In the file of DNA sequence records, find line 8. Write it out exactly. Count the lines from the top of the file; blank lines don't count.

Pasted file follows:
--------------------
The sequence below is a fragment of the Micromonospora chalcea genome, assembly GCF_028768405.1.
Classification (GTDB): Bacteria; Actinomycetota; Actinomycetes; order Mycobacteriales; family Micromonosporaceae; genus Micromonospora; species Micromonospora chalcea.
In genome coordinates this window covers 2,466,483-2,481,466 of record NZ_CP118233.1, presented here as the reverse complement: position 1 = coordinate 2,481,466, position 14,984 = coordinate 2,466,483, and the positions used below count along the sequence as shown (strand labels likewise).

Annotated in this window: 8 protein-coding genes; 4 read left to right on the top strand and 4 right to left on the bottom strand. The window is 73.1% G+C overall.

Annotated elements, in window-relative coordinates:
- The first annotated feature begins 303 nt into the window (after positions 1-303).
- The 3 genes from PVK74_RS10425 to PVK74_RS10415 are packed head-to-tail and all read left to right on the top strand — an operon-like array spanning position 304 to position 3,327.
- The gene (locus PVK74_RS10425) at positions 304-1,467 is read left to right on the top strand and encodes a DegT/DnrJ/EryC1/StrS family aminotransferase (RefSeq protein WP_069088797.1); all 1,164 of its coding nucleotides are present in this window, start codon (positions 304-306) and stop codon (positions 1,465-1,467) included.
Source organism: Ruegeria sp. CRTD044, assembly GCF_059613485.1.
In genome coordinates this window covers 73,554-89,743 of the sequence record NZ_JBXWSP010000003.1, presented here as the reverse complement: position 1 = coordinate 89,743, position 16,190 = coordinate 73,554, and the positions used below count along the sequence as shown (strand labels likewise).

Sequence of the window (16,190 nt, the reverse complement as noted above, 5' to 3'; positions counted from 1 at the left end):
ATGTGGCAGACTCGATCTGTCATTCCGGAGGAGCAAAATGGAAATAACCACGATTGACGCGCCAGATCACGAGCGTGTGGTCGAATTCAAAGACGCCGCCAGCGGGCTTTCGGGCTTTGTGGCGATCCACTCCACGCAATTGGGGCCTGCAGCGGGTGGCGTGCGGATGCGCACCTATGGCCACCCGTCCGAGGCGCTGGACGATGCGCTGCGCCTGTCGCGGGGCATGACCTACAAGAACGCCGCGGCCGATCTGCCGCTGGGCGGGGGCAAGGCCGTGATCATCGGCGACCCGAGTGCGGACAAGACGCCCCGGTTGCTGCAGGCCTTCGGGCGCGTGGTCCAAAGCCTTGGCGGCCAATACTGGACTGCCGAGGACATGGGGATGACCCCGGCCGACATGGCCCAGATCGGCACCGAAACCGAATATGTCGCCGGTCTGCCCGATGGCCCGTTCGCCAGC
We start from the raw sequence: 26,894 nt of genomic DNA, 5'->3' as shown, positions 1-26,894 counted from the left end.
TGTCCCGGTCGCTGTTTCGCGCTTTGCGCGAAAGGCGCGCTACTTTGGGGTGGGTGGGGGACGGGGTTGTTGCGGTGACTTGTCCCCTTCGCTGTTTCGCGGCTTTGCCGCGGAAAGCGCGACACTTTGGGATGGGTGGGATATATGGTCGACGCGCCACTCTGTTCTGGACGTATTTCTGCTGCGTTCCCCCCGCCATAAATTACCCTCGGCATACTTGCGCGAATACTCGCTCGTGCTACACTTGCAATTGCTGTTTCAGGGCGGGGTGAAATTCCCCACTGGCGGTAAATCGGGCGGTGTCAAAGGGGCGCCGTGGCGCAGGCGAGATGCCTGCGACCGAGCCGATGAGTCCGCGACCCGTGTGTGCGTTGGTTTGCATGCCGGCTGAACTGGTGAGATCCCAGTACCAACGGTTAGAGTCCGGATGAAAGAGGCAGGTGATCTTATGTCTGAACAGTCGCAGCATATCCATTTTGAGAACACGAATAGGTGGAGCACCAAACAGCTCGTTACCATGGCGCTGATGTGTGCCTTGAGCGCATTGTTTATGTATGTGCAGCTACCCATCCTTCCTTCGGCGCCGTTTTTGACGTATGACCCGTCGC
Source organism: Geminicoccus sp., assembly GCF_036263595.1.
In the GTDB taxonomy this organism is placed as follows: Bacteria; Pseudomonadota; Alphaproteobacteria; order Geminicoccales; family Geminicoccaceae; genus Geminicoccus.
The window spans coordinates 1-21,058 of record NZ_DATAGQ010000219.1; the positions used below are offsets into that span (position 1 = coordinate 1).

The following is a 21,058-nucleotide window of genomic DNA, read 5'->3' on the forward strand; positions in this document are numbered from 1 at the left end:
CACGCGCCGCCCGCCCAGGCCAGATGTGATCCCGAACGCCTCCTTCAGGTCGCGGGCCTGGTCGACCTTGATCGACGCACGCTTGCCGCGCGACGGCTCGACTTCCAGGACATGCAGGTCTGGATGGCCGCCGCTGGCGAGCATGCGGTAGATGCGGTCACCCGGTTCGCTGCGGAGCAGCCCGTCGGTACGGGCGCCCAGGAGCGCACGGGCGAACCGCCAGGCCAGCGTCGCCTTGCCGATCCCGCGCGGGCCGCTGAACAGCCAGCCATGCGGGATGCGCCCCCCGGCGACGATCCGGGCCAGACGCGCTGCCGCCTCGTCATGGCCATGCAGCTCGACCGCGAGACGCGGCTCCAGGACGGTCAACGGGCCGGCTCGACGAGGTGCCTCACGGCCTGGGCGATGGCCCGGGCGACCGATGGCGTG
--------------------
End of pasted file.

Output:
- The gene (locus PVK74_RS10425) at positions 304-1,467 is read left to right on the top strand and encodes a DegT/DnrJ/EryC1/StrS family aminotransferase (RefSeq protein WP_069088797.1); all 1,164 of its coding nucleotides are present in this window, start codon (positions 304-306) and stop codon (positions 1,465-1,467) included.